Photos and VideosMore Photos and Videos
Vice Presidential candidate Paul Ryan took center stage at the Republican National Convention Wednesday. Presidential candidate Mitt Romney will address the nation from the RNC Thursday.
Vice presidential candidate Paul Ryan charged from the gates in his headlining speech at the Republican National Convention Wednesday night, accusing President Obama of falling short of promises and failing to rescue the economy.
Clearly relishing his role as Mitt Romney’s attack dog, Ryan called Obama’s economic stimulus plan “a case of political patronage, corporate welfare, and cronyism at its worst.” He ridiculed the president’s health care reform initiative – known as Obamacare – as “more than two thousand pages of rules, mandates, taxes, fees and fines that have no place in a free country.” And he claimed Obama was shortchanging the elderly by cutting Medicare.
"We will not duck the tough issues, we will lead," he vowed to the GOP faithful. "We will not spend four years blaming others - we will take responsibility."
Ryan roused the arena of delegates and exhorted voters from both parties to get behind the Ryan-Romney ticket.
“Let’s get this done,” he said.
Ryan’s speech marked a day in which Republicans moved away from trying to soften Romney’s stiff image - his wife, Ann, was a headliner Tuesday - and returned to more aggressive messages.
Ryan led the charge. He appeared composed and confident, pausing to absorb frequent standing ovations.
"After four years of getting the runaround, America needs a turnaround, and the man for the job is Mitt Romney," Ryan said.
Ryan, a congressman from Wisconsin, is not well-known to many voters outside the party's core, but he tried to change that during his speech in Tampa. He introduced his wife and children and his mother in the crowd. He also told the story of growing up in a small town that he never really left, and the struggles, including the death of his father when he was young, that led him into politics.
"My dad used to say to me, 'Son. You have a choice. You can be part of the problem, or part of the solution,'" Ryan said. "The present administration has made its choices. And Mitt Romney and I have made ours: Before the math and the momentum overwhelm us all, we are going to solve this nation's economic problems."
Ryan, who chairs the House Budget Committee, emphasized the need for fiscal restraint, smaller government and lower taxes. He outlined the basics of a Romney administration platform: “tax fairness and regulatory reform,” creating 12 million new jobs in four years and capping federal spending at 20 percent of GDP.
Then he went back to attacking Obama.
Ryan acknowledged that Obama had inherited a flagging economy and housing crisis when he was elected in 2008. But Ryan blamed the president for failing to solve those problems.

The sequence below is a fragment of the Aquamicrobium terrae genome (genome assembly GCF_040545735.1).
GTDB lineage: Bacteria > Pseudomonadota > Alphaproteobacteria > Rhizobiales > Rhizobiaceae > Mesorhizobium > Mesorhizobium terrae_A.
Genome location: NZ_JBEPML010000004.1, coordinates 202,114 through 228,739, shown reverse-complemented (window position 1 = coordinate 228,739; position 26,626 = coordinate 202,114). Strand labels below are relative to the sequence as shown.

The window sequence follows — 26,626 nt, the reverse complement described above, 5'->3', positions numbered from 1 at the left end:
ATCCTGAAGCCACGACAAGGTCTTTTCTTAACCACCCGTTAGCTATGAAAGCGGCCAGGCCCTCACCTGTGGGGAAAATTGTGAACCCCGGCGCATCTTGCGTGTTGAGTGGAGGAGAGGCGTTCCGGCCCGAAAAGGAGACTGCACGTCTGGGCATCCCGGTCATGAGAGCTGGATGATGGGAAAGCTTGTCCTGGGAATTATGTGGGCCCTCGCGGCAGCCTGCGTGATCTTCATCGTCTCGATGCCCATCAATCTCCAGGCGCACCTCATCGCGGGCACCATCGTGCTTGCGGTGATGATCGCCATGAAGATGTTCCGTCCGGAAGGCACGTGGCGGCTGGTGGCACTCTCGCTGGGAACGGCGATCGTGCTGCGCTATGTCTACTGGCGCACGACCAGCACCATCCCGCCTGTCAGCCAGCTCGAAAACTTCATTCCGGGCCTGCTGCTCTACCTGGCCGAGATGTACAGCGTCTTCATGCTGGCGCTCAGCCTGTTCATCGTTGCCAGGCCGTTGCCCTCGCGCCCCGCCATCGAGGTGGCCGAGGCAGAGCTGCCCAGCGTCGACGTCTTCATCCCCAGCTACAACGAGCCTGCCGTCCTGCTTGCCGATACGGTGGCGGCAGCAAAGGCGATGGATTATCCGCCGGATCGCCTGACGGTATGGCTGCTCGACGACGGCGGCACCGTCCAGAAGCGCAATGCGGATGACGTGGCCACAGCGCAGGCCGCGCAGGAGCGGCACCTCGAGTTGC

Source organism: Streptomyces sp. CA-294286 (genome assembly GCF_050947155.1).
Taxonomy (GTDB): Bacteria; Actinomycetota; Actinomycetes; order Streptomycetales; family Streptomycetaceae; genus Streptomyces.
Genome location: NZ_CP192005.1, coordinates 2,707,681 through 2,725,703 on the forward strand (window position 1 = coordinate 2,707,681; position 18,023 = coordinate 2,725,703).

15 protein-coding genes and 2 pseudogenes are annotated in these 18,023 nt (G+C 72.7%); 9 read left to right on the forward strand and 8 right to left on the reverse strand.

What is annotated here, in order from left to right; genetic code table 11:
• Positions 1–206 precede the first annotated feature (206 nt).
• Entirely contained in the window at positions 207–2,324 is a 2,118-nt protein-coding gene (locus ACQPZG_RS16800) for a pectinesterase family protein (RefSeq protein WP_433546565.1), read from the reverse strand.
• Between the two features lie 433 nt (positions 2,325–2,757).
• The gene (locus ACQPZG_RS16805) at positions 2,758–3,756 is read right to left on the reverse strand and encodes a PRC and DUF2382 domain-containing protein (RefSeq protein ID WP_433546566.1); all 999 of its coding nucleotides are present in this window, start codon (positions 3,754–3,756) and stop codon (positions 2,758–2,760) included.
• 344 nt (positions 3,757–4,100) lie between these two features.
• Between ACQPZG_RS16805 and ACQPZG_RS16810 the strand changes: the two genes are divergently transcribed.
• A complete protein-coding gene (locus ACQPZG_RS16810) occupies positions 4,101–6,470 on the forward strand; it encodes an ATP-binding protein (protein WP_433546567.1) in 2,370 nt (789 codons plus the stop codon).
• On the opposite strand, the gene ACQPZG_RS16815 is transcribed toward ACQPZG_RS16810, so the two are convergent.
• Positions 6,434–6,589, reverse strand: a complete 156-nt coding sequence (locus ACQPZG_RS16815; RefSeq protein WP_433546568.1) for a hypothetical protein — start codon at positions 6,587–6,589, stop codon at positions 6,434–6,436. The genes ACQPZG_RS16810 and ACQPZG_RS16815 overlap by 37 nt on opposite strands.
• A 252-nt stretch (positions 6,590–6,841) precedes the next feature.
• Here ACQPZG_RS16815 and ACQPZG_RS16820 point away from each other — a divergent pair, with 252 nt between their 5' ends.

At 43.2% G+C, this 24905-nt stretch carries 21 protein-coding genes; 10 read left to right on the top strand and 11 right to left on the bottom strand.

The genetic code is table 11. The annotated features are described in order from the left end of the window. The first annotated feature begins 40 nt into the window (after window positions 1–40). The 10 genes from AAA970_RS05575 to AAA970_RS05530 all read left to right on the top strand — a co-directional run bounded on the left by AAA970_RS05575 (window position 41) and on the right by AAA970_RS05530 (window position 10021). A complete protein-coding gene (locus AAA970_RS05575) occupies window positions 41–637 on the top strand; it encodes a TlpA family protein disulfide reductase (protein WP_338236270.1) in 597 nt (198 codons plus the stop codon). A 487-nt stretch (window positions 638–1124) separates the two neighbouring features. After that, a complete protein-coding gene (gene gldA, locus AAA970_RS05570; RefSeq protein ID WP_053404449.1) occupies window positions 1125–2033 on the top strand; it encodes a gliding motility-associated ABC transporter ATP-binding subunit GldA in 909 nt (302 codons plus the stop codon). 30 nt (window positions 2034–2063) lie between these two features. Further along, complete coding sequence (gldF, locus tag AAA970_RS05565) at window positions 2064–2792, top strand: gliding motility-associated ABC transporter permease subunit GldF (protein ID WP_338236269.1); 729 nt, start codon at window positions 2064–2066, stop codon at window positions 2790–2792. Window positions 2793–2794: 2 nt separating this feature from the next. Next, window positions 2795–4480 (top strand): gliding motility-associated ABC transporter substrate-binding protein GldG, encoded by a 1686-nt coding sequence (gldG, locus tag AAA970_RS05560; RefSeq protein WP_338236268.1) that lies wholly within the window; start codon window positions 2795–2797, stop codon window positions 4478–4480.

“President Obama is the kind of politician who puts promises on the record, and then calls that the record,” Ryan said. “But we are four years into this presidency. The issue is not the economy as Barack Obama inherited it, not the economy as he envisions it, but this economy as we are living it."
The audience, again, roared and rose to its feet.
"College graduates should not have to live out their 20s in their childhood bedrooms, staring up at fading Obama posters and wondering when they can move out and get going with life," Ryan said, winning more prolonged cheers. "Everyone who feels stuck in the Obama economy is right to focus on the here and now. And I hope you understand this too. If you're feeling left out or passed by: You have not failed, your leaders have failed you."
Ryan also knocked Obama's increasing reliance on negative advertisements.
"I'm the newcomer to the campaign, so let me share a first impression. I have never seen opponents so silent about their record, and so desperate to keep their power," Ryan said. "They've run out of ideas. Their moment came and went. Fear and division are all they've got left."
Ryan was preceded on the Tampa Bay Times Forum stage by several notable members of the GOP, including Arizona Sen. John McCain, who lost to President Obama in 2008, Condoleezza Rice, who served as secretary of state under President George W. Bush, and Gov. Susana Martinez of New Mexico.
Bush and his father, former president George H.W. Bush, appeared in a video reminiscing about their days in the White House.
McCain focused on international affairs, accusing the Obama administration of failing to protect democratic movements in fragile parts of the world, including Syria and Egypt, and withdrawing U.S. troops from Afghanistan prematurely.
"Our president is not being true to our values," McCain said.
Romney, McCain said, will be more assertive. "I trust him to know that an American president always, always, always stands up for the rights, and freedoms, and justice of all people."
Receiving a rousing ovation, former Secretary of State Condoleezza Rice argued that the United States' standing in the world was in danger and that Romney could bring the country out of harms way.
"If we are not inspired to lead again, one of two things will happen," she said. "No one will lead and that will foster chaos — or others who do not share our values will fill the vacuum."